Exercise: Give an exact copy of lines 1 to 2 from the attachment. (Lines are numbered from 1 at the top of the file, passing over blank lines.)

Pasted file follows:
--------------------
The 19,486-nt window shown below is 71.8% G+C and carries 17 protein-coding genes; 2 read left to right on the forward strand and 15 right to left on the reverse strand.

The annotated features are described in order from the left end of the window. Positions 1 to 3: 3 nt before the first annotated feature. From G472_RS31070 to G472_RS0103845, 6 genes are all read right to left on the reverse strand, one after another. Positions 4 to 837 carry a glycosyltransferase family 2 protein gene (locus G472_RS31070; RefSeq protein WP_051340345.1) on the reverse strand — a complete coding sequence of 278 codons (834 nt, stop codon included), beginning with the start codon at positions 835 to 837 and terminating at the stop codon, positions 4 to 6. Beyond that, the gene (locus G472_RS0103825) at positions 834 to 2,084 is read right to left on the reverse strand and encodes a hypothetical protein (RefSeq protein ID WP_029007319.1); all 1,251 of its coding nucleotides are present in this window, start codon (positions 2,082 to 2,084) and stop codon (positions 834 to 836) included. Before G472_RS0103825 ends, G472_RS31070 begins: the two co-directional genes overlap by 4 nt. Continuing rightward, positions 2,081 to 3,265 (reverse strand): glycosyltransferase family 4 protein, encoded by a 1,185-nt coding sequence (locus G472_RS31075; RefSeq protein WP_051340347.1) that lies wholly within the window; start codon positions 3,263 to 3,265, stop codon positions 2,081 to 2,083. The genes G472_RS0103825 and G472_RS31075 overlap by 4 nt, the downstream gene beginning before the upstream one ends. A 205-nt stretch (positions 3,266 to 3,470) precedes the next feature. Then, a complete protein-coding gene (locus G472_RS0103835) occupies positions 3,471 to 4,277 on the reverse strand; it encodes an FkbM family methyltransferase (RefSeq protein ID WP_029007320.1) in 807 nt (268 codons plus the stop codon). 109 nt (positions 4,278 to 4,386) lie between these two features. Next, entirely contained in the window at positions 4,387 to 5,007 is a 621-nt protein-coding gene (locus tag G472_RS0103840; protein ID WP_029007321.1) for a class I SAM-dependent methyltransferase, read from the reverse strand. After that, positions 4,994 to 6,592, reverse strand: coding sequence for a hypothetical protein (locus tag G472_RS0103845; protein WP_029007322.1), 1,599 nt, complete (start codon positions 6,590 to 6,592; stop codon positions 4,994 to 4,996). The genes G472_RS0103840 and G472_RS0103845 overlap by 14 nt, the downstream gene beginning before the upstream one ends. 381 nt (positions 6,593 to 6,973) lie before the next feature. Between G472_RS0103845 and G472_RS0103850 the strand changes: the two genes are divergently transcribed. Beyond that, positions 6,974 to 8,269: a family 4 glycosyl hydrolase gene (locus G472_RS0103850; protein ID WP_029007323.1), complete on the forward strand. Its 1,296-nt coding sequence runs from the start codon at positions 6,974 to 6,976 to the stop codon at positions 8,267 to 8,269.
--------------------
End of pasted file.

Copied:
The 19,486-nt window shown below is 71.8% G+C and carries 17 protein-coding genes; 2 read left to right on the forward strand and 15 right to left on the reverse strand.

The annotated features are described in order from the left end of the window. Positions 1 to 3: 3 nt before the first annotated feature. From G472_RS31070 to G472_RS0103845, 6 genes are all read right to left on the reverse strand, one after another. Positions 4 to 837 carry a glycosyltransferase family 2 protein gene (locus G472_RS31070; RefSeq protein WP_051340345.1) on the reverse strand — a complete coding sequence of 278 codons (834 nt, stop codon included), beginning with the start codon at positions 835 to 837 and terminating at the stop codon, positions 4 to 6. Beyond that, the gene (locus G472_RS0103825) at positions 834 to 2,084 is read right to left on the reverse strand and encodes a hypothetical protein (RefSeq protein ID WP_029007319.1); all 1,251 of its coding nucleotides are present in this window, start codon (positions 2,082 to 2,084) and stop codon (positions 834 to 836) included. Before G472_RS0103825 ends, G472_RS31070 begins: the two co-directional genes overlap by 4 nt. Continuing rightward, positions 2,081 to 3,265 (reverse strand): glycosyltransferase family 4 protein, encoded by a 1,185-nt coding sequence (locus G472_RS31075; RefSeq protein WP_051340347.1) that lies wholly within the window; start codon positions 3,263 to 3,265, stop codon positions 2,081 to 2,083. The genes G472_RS0103825 and G472_RS31075 overlap by 4 nt, the downstream gene beginning before the upstream one ends. A 205-nt stretch (positions 3,266 to 3,470) precedes the next feature. Then, a complete protein-coding gene (locus G472_RS0103835) occupies positions 3,471 to 4,277 on the reverse strand; it encodes an FkbM family methyltransferase (RefSeq protein ID WP_029007320.1) in 807 nt (268 codons plus the stop codon). 109 nt (positions 4,278 to 4,386) lie between these two features. Next, entirely contained in the window at positions 4,387 to 5,007 is a 621-nt protein-coding gene (locus tag G472_RS0103840; protein ID WP_029007321.1) for a class I SAM-dependent methyltransferase, read from the reverse strand. After that, positions 4,994 to 6,592, reverse strand: coding sequence for a hypothetical protein (locus tag G472_RS0103845; protein WP_029007322.1), 1,599 nt, complete (start codon positions 6,590 to 6,592; stop codon positions 4,994 to 4,996). The genes G472_RS0103840 and G472_RS0103845 overlap by 14 nt, the downstream gene beginning before the upstream one ends. 381 nt (positions 6,593 to 6,973) lie before the next feature. Between G472_RS0103845 and G472_RS0103850 the strand changes: the two genes are divergently transcribed. Beyond that, positions 6,974 to 8,269: a family 4 glycosyl hydrolase gene (locus G472_RS0103850; protein ID WP_029007323.1), complete on the forward strand. Its 1,296-nt coding sequence runs from the start codon at positions 6,974 to 6,976 to the stop codon at positions 8,267 to 8,269.